In Funds, Investing

Is Chicago bad  for Investors?

If you have listened to the media and the news recently, or seen old movies about the mafia in Chicago, you may be excused for thinking Chicago is a no go zone for investors.  If you have not been to Chicago recently you may also think of Chicago as being still in a recession after the 2008.

Here are some myths about Chicago that you may have heard.

1. Chicago is a Violent City

Chicago is in the headlines for the violence and killings, every week there are headlines about how many killings happen there. Chicago has its problems with violence and killings, but, the news headlines fail to give the other side of the story. In 2016 there was a 58% increase  on the previous year in the murder rate with 762 murders but there is no reason to “send in the Feds”, as Chicago is addressing its own problems. In fact while the murder rate has been higher than most cities, there is also good news that the murder rate is on the decline in recent months with more police and better training. From January – July of 2017 the murder rate fell over 33% on the previous year. Most of the violence is also confined to only 5 of the 77 districts of the city

2. Chicago Economic growth is stunted

Like all cities Chicago’s’ economy was hit hard by the financial recession of 2008, it was also slower to recover than other cities due to many factors. In 2008 the development of many Major projects and building in Downtown stopped abruptly. Fortunately Chicago’s’ economy is improving with many new initiatives in the Downtown area to help promote business and improve amenities for tourists and locals. According to the Crane Index, Chicago currently leads the nation with more cranes in use for residential projects than 11 other major U.S. cities. With 56 construction cranes at work, 31 for residential buildings, Chicago’s pace is exploding: the city has three times more cranes in action now than at the same time last year.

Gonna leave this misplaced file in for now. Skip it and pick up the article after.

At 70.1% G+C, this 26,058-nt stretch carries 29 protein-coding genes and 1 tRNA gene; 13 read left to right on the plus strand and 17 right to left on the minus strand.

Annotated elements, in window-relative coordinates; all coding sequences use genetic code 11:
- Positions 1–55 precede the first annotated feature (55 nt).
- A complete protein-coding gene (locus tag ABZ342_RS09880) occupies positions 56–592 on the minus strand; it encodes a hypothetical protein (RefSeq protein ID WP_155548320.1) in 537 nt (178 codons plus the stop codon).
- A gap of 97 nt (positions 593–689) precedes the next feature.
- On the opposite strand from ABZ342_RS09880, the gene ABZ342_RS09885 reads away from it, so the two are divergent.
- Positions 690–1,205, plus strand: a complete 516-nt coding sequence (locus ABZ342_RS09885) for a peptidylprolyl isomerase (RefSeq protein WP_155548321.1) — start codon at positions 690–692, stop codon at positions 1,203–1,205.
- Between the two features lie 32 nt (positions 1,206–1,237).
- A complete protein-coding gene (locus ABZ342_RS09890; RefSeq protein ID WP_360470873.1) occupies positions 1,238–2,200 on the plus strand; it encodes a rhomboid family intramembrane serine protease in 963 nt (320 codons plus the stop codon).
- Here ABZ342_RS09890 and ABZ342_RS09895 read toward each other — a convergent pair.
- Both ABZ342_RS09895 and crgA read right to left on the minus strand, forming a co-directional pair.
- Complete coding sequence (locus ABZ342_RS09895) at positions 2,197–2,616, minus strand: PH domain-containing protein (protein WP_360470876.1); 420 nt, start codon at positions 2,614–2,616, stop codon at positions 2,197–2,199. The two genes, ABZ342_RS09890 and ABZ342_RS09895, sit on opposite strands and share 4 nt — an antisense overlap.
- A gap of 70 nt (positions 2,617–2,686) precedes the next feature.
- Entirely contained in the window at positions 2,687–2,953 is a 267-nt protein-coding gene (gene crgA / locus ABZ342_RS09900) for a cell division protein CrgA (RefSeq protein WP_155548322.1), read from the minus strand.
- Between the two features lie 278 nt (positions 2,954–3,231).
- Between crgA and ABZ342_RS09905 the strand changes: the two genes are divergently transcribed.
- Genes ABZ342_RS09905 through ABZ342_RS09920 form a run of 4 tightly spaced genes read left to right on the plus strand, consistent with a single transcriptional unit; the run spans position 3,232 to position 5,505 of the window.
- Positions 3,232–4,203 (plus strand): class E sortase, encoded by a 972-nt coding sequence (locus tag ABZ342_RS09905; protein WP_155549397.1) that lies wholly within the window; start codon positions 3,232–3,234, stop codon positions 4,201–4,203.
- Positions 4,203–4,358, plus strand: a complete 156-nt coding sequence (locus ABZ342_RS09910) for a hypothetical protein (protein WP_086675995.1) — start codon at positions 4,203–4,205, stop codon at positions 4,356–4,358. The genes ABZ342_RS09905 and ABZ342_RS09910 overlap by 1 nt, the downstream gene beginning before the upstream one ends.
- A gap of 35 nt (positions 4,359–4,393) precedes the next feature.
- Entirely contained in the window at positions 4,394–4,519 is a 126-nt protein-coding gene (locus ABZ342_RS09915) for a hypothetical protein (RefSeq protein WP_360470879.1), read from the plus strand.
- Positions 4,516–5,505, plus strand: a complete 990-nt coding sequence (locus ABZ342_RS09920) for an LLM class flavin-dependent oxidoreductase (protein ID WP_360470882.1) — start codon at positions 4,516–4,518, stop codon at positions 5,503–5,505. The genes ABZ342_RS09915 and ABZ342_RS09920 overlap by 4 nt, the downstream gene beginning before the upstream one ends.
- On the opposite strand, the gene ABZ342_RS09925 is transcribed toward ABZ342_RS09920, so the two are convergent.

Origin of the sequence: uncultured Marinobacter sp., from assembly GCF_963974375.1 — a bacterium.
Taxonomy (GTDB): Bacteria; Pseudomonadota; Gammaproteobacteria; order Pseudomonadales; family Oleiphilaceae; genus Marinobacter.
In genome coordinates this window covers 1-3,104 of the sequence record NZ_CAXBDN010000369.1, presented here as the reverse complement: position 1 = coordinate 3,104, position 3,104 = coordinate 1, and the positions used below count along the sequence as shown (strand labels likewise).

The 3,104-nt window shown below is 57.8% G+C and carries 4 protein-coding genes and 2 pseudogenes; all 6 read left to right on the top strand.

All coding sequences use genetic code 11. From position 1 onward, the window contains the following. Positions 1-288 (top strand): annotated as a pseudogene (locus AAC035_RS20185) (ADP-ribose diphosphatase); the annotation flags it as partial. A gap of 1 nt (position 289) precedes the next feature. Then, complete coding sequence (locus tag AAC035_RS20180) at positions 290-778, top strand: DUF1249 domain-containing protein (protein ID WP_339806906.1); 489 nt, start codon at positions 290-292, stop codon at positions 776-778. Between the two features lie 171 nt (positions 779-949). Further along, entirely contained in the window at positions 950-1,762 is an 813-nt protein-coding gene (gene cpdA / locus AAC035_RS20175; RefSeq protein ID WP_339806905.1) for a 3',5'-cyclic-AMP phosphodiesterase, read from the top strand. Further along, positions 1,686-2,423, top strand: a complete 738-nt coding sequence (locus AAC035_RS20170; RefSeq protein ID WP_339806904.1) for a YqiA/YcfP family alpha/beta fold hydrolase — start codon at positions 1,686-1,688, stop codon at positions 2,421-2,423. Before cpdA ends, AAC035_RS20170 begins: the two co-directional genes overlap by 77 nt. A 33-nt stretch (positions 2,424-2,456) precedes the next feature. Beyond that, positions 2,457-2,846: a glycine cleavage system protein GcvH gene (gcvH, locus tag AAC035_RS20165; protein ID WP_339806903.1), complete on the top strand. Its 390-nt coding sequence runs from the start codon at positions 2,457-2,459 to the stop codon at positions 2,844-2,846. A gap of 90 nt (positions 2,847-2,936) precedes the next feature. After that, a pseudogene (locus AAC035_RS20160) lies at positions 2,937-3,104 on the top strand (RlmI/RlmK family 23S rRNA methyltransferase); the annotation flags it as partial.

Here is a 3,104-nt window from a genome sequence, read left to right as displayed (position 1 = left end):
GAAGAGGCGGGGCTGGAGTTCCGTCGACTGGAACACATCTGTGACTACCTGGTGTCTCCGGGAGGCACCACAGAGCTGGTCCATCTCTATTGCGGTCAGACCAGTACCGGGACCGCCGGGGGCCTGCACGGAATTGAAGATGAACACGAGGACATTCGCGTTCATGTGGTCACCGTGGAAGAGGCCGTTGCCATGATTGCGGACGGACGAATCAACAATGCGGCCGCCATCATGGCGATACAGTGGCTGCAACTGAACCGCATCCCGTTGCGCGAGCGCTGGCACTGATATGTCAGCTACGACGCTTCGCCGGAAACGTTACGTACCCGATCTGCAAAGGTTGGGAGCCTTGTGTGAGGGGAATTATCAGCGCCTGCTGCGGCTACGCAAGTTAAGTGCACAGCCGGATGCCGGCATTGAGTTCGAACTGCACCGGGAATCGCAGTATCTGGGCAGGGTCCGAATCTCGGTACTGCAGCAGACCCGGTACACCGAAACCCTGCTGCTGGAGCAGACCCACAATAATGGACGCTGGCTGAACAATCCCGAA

During 2016, Chicago announced 424 projects that had a minimum capital investment of $1 million, created 20 new jobs or added at least 20,000 new square feet of space. That’s nearly twice as many as the second-place finisher, Dallas-Fort Worth. EquityBuild is proud of the part our investments played in helping Chicago reach this important distinction.

Chicago property values still being suppressed from the financial crash of 2007-2008. Chicago prices have been slower to recover than other regions. This is just another reason why investment in Chicago makes sense

3. Chicago corruption is rampant

Chicago has had its problems with corruption and bad politics. Between 1976, when the U.S. Department of Justice began compiling the statistics, and 2012, 1,913 public corruption convictions — more than any other city in the U.S. That’s 52 a year, an average of one per week. Four Illinois governors have gone to prison for corruption —  two at the same time: Democrat Rod Blagojevich and Republican George Ryan. On top of that are state legislators, inspectors and judges who have run afoul of the law. Since 2012 corruption has been minimal as many politicians and government officials are now becoming aware of the implications and jail time for bad deals and corrupt politics.

Chicago is the “Second City”, it is a diverse, expansive and vibrant city with more positives than negatives when it comes to investing in the Chicago area.

4. Chicago is not good for business